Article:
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I have a azure sql database in North Europe Region. It is almost 5 MB and it has Basic Pricing Tier. That database is not in Azure VM. I am using PaaS environment. I configured Geo-Replication between North Europe and West Europe. When I tried to failover from West Europe to North Europe, it took 15 minutes. It is unacceptable, 15 minutes for 5 MB. Do you have any idea to reduce failover time?

Thank you

  • Azure SQL does not contain much in the way of tuning failover. At most you could open a ticket up with Azure support to see what is going on. – Shawn Melton Mar 10 '17 at 14:11
  • Did you create a Azure Fail Over Group for Azure SQL Paas servers? or did you activated Geo-replication feature for individual DBs? – hiFI Jul 18 at 10:07
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As Igor Pagliai(MSFT) Blog Here of July 3, 2014 has as very well mention about Deep Dive: SQL Server AlwaysOn Availability Groups and Cross-Region Virtual Networks in Azure.

  1. SQL Server AlwaysOn Availability Groups Supported between Microsoft Azure Regions Here

  2. VNet-to-VNet: Connecting Virtual Networks in Azure across Different Regions Here

  3. Configure AlwaysOn Availability Groups in Azure VM (GUI) Here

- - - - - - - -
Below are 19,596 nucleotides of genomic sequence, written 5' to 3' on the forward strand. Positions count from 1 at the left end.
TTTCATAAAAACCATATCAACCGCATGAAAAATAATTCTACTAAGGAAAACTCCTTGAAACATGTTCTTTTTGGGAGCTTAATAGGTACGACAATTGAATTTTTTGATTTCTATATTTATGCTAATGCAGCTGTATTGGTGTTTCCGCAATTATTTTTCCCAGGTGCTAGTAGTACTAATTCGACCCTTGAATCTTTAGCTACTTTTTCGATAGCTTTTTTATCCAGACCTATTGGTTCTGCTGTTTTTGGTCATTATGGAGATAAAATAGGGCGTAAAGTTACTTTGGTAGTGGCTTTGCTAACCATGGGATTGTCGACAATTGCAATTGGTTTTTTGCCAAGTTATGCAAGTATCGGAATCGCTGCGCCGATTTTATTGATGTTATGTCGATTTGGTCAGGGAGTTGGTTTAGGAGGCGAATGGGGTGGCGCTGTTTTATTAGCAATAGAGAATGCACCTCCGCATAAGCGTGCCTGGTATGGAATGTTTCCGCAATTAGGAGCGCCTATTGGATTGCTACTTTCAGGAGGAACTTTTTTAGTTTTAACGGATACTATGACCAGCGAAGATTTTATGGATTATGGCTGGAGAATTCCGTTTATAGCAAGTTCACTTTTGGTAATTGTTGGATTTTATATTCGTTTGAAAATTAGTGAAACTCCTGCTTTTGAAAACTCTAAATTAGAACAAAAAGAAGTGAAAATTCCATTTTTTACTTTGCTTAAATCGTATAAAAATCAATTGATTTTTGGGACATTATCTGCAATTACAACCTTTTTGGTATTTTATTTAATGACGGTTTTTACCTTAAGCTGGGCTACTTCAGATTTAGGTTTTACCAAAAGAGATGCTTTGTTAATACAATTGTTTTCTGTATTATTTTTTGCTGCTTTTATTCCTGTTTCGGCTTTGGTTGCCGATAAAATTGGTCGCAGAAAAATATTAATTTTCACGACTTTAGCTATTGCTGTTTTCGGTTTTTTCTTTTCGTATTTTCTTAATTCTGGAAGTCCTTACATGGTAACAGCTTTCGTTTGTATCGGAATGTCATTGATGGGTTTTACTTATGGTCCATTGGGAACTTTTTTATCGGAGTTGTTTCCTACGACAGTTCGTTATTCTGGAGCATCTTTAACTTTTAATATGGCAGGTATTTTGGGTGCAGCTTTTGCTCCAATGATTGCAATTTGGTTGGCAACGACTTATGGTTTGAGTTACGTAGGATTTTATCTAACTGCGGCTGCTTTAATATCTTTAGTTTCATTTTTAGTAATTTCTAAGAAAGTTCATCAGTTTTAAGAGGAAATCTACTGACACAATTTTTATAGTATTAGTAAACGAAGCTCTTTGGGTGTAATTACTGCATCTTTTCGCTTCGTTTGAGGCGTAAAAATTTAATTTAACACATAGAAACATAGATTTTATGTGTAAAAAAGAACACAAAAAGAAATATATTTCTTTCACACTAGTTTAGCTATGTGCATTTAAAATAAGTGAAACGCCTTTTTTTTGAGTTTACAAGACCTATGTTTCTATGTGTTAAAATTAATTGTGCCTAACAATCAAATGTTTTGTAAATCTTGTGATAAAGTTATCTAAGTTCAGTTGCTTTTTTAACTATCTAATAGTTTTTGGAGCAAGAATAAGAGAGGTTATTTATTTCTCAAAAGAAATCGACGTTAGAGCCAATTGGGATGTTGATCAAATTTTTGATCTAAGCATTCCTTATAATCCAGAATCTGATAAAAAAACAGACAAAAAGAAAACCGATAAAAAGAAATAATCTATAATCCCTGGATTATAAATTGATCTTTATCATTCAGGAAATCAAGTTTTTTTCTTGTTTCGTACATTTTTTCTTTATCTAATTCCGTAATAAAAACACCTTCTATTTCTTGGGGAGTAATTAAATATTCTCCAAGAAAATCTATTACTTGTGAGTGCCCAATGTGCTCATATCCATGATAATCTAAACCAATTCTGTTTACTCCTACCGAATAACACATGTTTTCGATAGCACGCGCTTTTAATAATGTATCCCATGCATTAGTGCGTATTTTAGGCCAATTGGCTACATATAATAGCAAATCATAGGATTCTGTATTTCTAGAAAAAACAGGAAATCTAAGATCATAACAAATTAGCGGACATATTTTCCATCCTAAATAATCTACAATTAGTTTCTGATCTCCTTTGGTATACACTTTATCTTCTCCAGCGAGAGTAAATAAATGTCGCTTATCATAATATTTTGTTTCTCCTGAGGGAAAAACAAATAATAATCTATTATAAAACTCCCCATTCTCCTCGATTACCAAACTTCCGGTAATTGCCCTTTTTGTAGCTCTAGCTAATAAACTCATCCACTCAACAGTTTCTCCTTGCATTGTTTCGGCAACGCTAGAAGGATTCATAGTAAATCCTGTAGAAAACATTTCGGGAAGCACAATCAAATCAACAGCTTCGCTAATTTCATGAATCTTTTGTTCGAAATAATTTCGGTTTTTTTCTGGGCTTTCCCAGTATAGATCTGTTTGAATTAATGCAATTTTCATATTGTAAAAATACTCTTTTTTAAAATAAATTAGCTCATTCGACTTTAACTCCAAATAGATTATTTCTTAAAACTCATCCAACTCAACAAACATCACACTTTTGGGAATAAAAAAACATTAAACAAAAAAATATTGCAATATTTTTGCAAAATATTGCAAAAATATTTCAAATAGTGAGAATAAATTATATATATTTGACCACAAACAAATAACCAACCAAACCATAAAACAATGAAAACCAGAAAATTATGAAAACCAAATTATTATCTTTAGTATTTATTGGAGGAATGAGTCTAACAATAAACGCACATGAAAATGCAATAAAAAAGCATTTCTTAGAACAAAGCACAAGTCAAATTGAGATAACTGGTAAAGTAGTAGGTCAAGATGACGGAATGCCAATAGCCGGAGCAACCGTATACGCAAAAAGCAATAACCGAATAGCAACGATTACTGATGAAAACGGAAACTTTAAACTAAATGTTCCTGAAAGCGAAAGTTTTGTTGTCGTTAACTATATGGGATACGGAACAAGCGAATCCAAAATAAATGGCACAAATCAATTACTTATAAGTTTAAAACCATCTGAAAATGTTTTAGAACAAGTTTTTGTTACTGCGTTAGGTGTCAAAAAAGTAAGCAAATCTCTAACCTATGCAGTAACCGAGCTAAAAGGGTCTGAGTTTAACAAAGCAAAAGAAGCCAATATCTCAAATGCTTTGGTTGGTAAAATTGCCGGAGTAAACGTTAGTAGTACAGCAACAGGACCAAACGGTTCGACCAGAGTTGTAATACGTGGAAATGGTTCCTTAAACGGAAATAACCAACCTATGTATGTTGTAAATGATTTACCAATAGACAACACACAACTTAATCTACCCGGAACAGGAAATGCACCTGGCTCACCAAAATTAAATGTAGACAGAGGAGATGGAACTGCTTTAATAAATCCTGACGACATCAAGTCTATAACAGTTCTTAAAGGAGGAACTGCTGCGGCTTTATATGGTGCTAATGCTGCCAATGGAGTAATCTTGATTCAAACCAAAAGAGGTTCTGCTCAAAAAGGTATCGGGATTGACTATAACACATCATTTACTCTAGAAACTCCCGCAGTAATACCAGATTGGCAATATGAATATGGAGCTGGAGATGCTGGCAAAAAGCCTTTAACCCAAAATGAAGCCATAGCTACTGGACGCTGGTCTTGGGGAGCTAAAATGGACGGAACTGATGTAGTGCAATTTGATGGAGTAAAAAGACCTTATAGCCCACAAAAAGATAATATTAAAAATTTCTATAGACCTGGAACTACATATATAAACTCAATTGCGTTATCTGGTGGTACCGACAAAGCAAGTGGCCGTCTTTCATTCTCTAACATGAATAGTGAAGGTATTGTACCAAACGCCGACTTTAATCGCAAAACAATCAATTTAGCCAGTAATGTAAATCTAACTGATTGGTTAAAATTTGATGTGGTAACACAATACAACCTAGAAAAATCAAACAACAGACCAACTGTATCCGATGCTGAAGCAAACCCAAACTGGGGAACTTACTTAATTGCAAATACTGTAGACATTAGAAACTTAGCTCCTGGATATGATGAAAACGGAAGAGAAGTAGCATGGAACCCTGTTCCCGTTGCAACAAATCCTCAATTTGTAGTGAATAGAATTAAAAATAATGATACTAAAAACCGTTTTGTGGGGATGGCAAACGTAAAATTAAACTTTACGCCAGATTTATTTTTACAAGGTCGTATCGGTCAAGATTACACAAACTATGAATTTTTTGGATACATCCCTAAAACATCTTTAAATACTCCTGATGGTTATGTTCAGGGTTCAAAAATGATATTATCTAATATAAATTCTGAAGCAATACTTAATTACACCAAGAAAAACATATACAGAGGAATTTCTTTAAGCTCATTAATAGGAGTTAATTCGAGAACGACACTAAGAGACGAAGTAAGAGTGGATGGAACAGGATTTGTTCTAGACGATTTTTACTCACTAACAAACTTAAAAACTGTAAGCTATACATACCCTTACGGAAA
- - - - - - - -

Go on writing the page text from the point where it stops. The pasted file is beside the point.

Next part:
4. Configure an ILB listener for AlwaysOn Availability Groups in Azure Here

As per Igor Pagliai , Azure Virtual Network Bandwidth and Latency is main factor in failover scenario.

This is always my primary concern, even on-premise, When I have to build a multi-site AlwaysOn consideration: the connectivity between different datacenters will provide enough network bandwidth and low latency? Remember that we are in Azure and the connectivity between datacenters is provided by connecting two (at least) Virtual Networks using a VPN tunnel that comes with capacity limits, then let me recap some basic considerations:

  • Today, for each Virtual Network, you can have only one VPN Gateway;

  • Each VPN Gateway is able to provide, at the very maximum, a
    theoretical limit of 100Mbits/sec;

  • If you connect a VPN Gateway to multiple Virtual Networks, including on-premise local networks, each channel will share the same theoretical bandwidth limit of 100Mbits/sec;
  • VPN Gateway is backed up by two “hidden” Azure VMs of a certain size in active-passive configuration, able to provide 99,90%
    availability SLA:

Cloud Services, Virtual Machines and Virtual Network SLA Here

ExpressRoute or Virtual Network VPN – What’s right for me? Here

NOTE: In this blog post, I will not cover ExpressRoute, I didn’t test for AlwaysOn AG scenarios.

  • Thank you, I will read that references, but my database is not in Azure VM. I am using PaaS environment. Is that bad practise for geo-replication? – Banu Akkus Mar 2 '17 at 13:38
  • None of this applies to the OPs question. – Shawn Melton Mar 6 '17 at 8:32
  • What does OP mean? I did not understand. – Banu Akkus Mar 6 '17 at 14:12
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    @BanuAkks OP = Original Poster. Your question is around Azure SQL, this answer is dealing with Azure VMs that are running SQL Server...not the same nor is any of the info added relevant to your situation. – Shawn Melton Mar 10 '17 at 14:08

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